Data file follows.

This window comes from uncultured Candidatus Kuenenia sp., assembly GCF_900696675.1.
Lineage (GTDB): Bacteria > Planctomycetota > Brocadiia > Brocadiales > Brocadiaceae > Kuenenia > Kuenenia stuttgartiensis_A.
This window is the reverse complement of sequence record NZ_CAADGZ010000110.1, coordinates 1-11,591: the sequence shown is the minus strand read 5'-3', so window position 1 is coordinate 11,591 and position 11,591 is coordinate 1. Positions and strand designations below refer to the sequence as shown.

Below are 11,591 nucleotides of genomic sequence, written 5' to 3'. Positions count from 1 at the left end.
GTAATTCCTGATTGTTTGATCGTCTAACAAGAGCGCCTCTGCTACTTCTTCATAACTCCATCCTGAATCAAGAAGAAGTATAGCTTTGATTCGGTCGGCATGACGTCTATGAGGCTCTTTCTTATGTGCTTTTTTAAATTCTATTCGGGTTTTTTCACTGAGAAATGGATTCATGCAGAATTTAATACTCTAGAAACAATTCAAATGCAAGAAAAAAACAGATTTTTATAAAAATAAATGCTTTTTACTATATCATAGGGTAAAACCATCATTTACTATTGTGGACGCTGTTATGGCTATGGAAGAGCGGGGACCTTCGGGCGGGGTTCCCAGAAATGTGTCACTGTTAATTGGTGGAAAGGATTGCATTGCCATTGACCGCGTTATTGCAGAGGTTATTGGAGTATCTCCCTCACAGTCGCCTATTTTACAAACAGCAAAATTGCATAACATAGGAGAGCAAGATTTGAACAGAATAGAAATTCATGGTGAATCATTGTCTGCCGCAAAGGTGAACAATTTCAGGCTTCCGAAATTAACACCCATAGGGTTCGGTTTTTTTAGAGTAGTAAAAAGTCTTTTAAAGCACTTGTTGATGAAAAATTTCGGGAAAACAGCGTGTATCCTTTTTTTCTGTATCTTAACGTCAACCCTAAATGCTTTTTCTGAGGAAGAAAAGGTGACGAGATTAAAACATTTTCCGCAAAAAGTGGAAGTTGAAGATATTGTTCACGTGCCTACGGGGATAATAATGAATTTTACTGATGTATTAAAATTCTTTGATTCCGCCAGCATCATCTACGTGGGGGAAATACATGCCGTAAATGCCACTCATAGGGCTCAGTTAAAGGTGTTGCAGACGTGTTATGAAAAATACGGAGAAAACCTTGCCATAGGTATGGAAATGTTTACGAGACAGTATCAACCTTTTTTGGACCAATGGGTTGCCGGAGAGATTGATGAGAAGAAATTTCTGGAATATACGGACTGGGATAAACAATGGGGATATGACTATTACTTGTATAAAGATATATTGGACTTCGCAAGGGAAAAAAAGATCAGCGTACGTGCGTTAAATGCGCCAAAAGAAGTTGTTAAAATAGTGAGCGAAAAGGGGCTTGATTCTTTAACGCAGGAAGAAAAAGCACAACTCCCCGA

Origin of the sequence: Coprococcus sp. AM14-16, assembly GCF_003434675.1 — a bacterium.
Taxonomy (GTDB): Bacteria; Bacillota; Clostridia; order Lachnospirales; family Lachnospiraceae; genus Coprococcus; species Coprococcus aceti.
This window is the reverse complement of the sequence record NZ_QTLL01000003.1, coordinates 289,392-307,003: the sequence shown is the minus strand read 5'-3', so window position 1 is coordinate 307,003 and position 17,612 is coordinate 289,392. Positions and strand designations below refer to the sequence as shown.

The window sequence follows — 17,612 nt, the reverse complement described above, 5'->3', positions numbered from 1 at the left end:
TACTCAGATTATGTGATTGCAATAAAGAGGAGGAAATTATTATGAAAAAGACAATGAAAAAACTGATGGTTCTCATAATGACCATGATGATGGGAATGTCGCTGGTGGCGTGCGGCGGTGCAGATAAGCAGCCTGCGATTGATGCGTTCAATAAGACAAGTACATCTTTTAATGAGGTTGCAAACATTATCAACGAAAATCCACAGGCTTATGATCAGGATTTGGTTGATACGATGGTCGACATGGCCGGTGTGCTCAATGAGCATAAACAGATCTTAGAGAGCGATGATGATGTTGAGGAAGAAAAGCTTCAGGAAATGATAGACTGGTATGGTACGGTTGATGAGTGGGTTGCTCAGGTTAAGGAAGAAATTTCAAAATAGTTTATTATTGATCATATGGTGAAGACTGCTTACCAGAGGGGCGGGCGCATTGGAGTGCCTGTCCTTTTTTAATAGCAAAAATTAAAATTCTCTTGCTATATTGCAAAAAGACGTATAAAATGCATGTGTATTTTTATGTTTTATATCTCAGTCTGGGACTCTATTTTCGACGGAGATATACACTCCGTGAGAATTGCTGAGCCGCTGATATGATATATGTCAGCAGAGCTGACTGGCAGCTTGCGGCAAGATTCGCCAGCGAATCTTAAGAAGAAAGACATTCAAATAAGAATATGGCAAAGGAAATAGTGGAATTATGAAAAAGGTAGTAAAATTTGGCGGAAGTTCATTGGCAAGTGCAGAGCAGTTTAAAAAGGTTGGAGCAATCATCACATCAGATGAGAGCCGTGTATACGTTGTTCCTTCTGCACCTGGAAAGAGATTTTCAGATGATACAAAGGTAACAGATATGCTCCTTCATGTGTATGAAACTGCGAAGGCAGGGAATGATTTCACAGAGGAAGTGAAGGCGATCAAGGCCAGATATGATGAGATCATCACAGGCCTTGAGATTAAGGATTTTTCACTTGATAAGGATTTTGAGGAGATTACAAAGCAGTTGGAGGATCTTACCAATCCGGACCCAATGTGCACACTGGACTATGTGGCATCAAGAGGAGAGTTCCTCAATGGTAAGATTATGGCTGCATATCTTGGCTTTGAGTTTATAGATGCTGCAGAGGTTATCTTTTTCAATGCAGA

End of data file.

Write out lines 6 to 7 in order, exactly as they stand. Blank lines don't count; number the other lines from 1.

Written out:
Origin of the sequence: Coprococcus sp. AM14-16, assembly GCF_003434675.1 — a bacterium.
Taxonomy (GTDB): Bacteria; Bacillota; Clostridia; order Lachnospirales; family Lachnospiraceae; genus Coprococcus; species Coprococcus aceti.